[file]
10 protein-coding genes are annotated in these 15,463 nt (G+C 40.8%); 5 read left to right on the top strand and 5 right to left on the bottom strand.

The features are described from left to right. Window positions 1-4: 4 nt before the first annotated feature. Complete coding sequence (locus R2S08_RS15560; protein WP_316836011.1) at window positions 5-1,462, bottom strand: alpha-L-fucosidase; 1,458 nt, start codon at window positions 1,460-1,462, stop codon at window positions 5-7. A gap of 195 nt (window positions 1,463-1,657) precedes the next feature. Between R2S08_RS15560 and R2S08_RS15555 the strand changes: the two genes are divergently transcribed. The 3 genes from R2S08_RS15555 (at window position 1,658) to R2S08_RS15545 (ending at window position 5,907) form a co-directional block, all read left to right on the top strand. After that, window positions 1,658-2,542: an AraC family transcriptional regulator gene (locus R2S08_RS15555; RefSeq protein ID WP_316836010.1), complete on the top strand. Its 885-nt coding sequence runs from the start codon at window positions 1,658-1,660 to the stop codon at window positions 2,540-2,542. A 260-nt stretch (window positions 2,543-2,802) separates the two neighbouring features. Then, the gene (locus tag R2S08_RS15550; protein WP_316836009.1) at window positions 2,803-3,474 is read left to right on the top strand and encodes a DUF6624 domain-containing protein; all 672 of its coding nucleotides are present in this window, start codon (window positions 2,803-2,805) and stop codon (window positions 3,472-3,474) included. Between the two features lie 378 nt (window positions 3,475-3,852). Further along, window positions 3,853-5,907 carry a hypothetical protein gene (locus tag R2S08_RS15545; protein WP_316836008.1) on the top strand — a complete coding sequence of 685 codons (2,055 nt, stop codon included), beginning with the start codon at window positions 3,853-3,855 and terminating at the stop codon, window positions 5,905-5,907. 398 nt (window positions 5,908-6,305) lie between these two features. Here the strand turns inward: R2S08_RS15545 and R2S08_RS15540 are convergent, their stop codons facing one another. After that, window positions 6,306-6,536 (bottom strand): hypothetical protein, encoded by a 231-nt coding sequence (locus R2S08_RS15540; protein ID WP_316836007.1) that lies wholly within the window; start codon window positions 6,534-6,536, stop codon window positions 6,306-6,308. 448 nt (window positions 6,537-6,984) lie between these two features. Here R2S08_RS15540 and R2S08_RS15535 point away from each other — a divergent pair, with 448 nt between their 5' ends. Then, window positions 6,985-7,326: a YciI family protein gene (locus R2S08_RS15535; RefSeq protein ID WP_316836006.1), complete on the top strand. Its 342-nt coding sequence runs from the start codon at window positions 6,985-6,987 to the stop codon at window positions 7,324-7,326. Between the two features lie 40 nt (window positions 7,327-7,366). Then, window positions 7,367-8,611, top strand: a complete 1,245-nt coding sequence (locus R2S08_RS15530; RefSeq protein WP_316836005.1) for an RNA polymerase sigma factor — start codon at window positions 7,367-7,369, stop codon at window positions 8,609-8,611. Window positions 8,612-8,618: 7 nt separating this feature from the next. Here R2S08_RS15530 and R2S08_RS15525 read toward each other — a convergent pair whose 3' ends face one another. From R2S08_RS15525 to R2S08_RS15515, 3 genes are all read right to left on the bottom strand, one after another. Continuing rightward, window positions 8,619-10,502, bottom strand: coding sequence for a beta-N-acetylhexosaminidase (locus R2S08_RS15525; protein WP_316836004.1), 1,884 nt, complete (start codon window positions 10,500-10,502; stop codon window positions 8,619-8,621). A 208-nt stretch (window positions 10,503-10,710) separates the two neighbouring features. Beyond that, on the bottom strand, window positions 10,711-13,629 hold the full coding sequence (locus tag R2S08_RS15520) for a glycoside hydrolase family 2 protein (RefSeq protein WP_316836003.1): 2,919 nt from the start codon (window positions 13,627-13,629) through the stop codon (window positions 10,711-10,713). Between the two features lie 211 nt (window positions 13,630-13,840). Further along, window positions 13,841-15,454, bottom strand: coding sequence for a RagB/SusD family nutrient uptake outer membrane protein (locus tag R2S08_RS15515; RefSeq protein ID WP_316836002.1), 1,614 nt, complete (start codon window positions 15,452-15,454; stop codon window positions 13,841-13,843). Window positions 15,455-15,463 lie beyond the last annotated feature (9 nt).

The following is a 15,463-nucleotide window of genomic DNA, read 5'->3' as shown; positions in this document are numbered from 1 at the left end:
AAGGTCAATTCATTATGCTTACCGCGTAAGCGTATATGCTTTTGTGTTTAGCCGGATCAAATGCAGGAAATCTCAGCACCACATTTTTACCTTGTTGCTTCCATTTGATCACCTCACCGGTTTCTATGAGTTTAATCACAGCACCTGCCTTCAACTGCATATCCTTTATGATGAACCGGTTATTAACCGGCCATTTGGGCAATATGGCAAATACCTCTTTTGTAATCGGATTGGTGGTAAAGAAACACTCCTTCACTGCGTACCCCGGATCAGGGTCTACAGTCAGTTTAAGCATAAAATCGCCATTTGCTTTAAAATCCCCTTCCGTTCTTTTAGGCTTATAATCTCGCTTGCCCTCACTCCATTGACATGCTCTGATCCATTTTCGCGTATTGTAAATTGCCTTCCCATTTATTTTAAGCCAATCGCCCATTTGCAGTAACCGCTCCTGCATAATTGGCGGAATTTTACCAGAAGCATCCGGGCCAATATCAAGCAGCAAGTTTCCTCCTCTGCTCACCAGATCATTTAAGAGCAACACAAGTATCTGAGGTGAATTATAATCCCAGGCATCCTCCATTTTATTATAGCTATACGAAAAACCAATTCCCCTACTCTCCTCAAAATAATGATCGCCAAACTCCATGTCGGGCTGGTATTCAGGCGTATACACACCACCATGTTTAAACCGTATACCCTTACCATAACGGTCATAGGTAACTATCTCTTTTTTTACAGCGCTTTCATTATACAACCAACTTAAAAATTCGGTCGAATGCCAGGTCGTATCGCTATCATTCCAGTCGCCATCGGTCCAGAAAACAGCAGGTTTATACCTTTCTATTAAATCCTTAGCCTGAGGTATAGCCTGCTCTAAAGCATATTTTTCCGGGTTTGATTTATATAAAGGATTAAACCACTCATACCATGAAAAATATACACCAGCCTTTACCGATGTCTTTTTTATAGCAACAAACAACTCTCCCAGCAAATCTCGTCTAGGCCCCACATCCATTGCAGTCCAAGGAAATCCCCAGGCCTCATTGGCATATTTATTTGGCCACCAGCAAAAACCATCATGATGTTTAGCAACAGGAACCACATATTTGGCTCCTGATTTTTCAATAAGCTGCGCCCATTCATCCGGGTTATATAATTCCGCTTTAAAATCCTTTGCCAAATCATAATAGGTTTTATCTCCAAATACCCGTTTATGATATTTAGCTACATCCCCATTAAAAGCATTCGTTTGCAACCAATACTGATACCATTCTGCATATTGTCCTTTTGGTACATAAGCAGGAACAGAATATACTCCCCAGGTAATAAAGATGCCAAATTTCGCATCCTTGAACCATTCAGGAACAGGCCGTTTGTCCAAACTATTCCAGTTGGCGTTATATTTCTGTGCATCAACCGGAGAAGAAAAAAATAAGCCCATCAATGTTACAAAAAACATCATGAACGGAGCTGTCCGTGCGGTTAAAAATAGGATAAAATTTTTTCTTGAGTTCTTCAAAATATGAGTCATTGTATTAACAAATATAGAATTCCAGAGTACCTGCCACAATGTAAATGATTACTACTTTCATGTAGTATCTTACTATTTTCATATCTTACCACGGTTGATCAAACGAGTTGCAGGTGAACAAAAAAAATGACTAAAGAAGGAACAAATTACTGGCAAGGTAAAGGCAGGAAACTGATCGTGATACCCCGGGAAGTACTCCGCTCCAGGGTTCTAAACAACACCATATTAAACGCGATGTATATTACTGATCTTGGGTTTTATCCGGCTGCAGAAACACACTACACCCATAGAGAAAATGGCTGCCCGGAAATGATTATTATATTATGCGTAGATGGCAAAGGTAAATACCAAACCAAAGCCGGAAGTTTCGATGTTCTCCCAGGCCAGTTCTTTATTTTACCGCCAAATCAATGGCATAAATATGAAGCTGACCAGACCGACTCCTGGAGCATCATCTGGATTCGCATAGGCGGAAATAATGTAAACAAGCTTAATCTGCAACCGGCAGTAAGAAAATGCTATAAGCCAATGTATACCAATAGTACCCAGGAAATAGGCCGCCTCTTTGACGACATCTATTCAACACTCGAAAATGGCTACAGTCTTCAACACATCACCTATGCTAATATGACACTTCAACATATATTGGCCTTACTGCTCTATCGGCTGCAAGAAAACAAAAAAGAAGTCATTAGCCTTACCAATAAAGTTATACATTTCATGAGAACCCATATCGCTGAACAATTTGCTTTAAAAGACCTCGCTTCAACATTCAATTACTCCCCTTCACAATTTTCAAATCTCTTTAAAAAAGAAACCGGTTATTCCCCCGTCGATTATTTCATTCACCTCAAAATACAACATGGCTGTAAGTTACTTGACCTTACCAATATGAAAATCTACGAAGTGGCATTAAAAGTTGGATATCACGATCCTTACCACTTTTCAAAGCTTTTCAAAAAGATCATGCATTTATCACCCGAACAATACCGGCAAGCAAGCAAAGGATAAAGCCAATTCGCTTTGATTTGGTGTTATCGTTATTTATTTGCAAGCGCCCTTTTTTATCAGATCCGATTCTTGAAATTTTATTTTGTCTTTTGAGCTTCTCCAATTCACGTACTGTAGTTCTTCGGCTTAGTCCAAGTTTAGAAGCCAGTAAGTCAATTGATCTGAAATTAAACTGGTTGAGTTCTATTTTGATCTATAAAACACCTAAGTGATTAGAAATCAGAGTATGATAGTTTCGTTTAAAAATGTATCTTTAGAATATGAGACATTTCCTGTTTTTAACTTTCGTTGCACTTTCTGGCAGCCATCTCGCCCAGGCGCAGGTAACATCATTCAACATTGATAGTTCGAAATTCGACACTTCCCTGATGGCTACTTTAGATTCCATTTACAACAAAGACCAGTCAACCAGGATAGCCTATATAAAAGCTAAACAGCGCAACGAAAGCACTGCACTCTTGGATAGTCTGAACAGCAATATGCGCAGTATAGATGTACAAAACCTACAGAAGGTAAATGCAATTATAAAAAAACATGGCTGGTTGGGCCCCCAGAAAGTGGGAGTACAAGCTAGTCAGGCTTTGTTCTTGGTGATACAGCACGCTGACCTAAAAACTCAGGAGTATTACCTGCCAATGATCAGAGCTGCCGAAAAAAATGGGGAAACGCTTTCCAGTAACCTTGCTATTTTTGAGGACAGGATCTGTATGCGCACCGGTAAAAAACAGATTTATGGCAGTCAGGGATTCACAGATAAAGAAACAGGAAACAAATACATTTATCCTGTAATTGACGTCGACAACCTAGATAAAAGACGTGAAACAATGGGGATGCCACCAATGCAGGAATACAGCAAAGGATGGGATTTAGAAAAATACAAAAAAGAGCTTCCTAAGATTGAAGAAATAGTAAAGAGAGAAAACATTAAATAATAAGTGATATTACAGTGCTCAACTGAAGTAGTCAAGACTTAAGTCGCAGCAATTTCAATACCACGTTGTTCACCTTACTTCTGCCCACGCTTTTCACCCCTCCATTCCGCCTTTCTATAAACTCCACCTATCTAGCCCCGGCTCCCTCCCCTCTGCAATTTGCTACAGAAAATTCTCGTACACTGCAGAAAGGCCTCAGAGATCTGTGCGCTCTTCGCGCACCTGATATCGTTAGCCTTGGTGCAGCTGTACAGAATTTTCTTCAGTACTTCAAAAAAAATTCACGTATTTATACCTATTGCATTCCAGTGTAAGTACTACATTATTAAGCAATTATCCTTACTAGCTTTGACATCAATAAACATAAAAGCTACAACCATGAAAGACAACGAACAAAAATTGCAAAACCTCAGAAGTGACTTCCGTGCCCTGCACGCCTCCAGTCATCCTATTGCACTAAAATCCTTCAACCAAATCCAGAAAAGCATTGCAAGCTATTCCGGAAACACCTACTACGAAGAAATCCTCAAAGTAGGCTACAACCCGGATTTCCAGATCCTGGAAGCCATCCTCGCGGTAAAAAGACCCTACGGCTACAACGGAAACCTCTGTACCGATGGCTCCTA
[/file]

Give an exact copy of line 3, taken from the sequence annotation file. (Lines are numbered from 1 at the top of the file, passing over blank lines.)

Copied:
The following is a 15,463-nucleotide window of genomic DNA, read 5'->3' as shown; positions in this document are numbered from 1 at the left end: